Wednesday, January 21, 2015


What do you think?
This is what the New Liturgical Movement says about it:

Its date is uncertain, from roughly 1435 to the end of the 15th century; the vegetable motif in the stem is reminiscent of some of Leonardo Da Vinci’s architectural work. It may have been created as a drinking cup, and later transformed into a monstrance after it had been donated to the Milan's Cathedral. The article on the website correctly notes that it is different from the more classically Roman form of monstrance, but this is not a particular feature of the Ambrosian tradition; monstrances of this kind were fairly common before the Counter-Reformation era.

My comment: Before it became a monstrance, it could have been someone's drinking cup! Now that's my kind of drinking cup. When I was a teenager, there was a gas station that gave away lovely drinking cups (glasses) with the Warner Brothers' cartoon characters on them. You could collect a whole set. I loved those glasses! Then I went off to the seminary only to return home for a break and to find that they were no longer at home. But I think the drinking cup above my mom would have saved!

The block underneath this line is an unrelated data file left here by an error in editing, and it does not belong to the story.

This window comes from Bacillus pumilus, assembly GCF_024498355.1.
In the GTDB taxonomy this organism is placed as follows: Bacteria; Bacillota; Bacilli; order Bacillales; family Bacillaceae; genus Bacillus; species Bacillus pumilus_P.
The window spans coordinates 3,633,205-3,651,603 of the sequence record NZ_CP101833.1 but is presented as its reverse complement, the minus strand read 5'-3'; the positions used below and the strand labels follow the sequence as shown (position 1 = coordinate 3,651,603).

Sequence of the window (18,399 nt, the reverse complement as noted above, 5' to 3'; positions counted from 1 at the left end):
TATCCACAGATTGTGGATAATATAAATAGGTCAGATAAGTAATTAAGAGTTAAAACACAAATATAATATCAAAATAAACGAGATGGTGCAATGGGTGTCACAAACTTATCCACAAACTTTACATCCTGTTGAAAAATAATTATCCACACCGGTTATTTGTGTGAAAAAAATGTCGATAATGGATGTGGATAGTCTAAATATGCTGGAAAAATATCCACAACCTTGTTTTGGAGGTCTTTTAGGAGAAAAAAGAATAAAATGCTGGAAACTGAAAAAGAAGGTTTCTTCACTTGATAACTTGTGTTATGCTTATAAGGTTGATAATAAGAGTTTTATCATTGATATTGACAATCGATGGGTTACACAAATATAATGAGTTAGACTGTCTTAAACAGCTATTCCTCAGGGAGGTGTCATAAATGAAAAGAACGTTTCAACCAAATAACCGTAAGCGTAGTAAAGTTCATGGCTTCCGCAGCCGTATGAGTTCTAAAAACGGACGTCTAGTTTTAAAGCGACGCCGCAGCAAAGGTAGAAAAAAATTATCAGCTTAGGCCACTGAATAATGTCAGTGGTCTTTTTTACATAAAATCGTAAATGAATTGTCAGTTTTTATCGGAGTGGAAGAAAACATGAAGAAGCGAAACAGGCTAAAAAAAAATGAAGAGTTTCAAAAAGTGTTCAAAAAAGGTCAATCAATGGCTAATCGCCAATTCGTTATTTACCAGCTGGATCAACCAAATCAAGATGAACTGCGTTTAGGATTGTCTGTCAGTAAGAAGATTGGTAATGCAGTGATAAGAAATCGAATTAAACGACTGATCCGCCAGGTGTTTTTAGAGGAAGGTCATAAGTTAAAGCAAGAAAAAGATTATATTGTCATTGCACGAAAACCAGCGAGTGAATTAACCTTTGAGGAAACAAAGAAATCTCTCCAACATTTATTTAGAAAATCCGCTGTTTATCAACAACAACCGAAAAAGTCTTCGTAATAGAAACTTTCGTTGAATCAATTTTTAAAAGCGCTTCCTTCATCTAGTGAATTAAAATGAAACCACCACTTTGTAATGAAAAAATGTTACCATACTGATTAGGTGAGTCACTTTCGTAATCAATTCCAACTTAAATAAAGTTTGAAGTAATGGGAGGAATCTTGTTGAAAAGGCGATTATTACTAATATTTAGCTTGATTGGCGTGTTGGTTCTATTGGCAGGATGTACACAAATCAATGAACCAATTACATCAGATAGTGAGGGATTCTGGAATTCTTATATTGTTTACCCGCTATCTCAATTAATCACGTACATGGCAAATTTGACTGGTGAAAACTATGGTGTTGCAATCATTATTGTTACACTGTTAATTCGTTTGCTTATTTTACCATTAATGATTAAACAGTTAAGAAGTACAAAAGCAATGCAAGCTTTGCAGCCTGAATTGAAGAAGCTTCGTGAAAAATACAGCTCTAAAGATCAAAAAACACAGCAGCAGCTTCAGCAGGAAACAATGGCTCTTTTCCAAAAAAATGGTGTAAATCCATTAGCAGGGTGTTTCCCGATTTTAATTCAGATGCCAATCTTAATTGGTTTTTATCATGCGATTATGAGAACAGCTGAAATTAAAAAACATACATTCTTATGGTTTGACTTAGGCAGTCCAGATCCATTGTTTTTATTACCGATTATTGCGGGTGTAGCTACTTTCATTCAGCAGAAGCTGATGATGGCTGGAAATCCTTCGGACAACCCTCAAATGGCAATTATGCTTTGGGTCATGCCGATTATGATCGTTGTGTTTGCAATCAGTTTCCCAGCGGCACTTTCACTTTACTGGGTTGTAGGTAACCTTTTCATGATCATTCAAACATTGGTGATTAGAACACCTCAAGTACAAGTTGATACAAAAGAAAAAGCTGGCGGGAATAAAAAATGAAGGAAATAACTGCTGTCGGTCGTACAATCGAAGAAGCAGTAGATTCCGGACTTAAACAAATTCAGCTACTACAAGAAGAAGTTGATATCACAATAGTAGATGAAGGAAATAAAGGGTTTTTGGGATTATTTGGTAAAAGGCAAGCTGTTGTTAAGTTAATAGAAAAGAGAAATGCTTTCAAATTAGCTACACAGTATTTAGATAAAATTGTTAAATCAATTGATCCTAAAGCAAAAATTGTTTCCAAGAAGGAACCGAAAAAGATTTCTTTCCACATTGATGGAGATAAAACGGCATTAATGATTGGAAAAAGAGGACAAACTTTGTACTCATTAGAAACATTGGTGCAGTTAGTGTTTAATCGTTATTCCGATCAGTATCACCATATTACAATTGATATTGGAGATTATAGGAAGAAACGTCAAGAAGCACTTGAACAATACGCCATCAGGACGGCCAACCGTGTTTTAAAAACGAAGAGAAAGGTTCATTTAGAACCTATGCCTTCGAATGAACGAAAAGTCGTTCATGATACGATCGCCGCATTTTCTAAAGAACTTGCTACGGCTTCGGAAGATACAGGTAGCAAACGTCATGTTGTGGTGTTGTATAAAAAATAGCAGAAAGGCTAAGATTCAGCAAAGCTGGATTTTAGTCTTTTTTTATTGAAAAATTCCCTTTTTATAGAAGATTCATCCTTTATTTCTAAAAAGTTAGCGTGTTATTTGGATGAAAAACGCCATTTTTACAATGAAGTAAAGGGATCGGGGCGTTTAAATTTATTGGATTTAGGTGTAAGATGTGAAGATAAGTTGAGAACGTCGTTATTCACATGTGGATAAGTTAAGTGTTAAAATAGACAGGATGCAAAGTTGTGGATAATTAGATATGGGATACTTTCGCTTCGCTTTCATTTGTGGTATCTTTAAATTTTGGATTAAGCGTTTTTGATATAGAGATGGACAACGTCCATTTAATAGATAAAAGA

Thats a some a cup!

1 comment:

Marie said...

It's beautiful, Father. And quite amazing, considering how old it is.

I'd like to think it had not been used for other purposes before. I like to think that everything Our Lord used was brand new - had not been used and would not be used for other purposes.

His first dwelling on earth - the Blessed Mother - is a Virgin before and after His birth.

The little donkey on which He used on His triumphant entry to Jerusalem had never been ridden before [must have been a very young donkey, that's why he had his mother with him.]

His "borrowed tomb" was newly hewn from the rock. I doubt Joseph of Arimathea had the nerve to use it for himself or his family after the Lord's resurrection.

I am in charge of purchasing altar linens for our TLM. I make sure the "fair linen" [the top white linen which symbolizes His shroud] is brand new. Or if vintage, had been used only for the same purpose.